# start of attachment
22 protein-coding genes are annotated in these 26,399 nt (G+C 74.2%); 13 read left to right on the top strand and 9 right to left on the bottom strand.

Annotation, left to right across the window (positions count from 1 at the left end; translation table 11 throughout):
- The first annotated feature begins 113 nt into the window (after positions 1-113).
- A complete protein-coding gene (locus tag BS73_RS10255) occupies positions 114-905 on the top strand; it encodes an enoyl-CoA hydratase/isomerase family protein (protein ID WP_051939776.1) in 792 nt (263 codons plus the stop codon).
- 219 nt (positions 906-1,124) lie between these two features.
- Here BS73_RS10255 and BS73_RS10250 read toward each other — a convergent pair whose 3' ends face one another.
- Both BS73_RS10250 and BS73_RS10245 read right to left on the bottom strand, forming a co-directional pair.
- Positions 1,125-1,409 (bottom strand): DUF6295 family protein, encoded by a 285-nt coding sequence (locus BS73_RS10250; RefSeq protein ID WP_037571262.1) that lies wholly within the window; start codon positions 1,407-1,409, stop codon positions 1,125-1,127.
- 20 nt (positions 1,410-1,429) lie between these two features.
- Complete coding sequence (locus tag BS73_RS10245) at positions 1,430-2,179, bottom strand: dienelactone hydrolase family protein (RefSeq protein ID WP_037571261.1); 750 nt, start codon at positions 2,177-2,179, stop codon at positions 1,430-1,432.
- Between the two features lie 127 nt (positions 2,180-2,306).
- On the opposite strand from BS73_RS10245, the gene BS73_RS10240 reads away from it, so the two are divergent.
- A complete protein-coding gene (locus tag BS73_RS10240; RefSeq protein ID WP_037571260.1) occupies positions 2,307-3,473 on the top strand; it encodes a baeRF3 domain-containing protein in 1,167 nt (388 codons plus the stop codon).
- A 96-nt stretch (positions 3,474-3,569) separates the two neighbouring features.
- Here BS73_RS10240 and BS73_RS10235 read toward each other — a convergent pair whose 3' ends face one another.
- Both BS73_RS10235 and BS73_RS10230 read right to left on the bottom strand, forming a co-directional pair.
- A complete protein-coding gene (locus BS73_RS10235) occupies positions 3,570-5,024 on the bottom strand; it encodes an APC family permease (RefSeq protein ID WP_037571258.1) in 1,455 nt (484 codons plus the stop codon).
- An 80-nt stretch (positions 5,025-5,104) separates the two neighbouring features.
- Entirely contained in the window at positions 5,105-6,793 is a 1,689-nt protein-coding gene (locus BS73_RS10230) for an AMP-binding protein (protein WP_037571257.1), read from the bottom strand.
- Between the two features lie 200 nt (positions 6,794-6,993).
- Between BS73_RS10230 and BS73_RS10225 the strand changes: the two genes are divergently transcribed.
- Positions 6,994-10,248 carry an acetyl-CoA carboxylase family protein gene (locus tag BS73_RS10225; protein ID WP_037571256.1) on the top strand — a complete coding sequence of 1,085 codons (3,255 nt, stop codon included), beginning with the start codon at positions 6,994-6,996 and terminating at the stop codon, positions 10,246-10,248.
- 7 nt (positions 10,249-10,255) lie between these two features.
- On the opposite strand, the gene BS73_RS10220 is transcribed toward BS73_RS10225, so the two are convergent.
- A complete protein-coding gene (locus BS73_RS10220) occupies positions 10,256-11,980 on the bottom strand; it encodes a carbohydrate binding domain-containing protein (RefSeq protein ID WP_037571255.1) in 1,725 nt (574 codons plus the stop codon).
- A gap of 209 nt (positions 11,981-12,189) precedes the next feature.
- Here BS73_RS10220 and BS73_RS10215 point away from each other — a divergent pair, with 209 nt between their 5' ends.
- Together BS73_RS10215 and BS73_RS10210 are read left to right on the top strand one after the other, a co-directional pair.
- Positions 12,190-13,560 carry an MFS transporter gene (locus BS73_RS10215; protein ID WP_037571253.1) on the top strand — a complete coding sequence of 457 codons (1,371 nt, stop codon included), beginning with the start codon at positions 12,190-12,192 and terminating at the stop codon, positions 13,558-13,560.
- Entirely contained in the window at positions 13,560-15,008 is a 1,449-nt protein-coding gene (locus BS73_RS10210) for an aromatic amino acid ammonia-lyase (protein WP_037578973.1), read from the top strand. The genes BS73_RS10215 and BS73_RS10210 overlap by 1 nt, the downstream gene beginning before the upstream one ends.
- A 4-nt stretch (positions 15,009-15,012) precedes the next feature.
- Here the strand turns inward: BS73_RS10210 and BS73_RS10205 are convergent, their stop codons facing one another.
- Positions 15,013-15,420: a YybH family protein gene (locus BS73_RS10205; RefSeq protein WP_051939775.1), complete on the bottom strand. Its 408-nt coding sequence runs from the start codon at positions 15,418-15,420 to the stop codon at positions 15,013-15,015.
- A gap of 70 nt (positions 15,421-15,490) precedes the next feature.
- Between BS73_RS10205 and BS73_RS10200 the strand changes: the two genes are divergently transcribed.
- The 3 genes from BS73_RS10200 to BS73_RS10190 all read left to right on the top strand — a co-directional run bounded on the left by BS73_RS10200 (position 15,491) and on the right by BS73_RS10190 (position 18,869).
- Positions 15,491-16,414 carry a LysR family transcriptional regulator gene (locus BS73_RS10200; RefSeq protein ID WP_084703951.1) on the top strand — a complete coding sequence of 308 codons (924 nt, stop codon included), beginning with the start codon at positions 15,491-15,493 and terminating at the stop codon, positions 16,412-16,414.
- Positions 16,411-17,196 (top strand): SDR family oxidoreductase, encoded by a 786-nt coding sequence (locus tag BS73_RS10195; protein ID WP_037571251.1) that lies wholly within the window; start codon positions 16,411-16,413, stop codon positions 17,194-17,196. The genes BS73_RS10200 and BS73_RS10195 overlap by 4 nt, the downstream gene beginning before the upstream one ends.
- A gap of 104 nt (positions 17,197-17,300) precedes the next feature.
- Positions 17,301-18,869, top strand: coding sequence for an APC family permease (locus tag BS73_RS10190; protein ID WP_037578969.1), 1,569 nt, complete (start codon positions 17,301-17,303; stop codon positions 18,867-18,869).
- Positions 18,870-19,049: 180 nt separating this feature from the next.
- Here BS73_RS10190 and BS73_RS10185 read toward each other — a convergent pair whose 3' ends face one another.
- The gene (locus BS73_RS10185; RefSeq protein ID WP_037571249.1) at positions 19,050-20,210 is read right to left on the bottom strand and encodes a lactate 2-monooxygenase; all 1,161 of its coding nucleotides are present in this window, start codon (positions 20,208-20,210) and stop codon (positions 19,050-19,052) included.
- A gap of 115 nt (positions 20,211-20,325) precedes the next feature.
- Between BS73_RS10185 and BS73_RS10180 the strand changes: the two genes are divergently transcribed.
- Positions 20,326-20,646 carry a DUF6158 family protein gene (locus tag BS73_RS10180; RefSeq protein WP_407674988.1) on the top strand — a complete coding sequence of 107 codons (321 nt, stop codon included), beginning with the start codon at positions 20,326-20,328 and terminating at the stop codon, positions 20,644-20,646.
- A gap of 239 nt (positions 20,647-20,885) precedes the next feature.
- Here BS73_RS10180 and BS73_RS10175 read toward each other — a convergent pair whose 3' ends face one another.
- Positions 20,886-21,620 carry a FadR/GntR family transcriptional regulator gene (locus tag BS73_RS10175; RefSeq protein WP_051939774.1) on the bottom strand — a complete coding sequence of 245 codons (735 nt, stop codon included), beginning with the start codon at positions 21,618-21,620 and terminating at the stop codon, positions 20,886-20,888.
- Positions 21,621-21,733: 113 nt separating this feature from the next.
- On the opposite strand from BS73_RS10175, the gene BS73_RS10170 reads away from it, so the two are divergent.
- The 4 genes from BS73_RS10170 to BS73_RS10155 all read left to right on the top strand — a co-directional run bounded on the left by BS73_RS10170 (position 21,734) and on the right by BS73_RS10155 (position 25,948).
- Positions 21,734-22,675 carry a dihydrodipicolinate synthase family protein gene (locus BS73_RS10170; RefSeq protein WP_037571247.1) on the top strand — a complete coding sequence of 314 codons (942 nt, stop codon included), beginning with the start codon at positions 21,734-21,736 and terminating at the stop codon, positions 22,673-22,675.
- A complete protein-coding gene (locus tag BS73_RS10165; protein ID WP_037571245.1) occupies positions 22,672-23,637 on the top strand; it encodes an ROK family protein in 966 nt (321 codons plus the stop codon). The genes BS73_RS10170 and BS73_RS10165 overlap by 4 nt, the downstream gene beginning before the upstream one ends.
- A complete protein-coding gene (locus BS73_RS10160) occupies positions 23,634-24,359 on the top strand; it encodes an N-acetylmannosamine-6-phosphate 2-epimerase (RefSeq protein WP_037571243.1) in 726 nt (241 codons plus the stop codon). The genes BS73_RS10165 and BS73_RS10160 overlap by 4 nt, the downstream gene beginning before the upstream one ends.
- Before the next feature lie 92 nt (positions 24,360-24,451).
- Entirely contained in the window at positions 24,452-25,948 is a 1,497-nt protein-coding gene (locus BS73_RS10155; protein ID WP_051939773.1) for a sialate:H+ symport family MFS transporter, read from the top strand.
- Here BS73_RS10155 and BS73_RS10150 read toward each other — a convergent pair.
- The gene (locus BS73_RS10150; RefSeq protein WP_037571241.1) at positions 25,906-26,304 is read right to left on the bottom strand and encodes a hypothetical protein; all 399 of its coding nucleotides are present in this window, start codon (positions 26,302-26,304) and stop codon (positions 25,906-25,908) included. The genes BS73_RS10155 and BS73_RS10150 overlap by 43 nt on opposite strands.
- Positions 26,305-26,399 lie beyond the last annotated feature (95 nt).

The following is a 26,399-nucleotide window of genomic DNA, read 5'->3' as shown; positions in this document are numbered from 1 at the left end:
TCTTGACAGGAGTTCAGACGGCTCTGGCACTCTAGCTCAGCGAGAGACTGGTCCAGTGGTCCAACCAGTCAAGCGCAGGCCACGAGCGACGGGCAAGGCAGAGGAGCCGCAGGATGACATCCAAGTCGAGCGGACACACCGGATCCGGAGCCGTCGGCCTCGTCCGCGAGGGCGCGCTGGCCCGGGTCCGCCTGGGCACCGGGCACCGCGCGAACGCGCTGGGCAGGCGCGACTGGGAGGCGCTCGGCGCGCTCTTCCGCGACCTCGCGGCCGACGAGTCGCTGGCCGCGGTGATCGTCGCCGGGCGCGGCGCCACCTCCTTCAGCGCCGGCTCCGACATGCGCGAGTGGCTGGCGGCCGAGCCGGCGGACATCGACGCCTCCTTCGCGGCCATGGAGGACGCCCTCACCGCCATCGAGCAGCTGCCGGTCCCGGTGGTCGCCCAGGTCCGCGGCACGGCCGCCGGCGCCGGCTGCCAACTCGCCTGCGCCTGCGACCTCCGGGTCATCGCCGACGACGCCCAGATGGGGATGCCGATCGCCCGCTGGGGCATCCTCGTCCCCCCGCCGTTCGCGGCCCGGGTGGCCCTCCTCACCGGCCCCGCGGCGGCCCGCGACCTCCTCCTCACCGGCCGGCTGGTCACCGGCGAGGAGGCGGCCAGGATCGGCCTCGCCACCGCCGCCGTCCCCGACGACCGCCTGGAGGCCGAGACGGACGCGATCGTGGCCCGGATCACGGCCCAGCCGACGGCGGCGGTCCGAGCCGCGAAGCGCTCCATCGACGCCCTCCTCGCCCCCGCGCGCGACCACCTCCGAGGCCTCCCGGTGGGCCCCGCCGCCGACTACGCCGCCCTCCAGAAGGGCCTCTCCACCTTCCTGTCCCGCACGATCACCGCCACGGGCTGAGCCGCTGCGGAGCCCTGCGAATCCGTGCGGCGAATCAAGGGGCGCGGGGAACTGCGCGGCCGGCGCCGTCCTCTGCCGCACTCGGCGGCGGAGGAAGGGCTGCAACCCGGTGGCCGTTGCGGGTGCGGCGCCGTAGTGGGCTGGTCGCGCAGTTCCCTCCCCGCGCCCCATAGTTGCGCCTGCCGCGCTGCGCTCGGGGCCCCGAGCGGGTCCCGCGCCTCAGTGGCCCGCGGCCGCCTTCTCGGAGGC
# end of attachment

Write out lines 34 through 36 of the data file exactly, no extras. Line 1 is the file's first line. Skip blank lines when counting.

- A gap of 70 nt (positions 15,421-15,490) precedes the next feature.
- Between BS73_RS10205 and BS73_RS10200 the strand changes: the two genes are divergently transcribed.
- The 3 genes from BS73_RS10200 to BS73_RS10190 all read left to right on the top strand — a co-directional run bounded on the left by BS73_RS10200 (position 15,491) and on the right by BS73_RS10190 (position 18,869).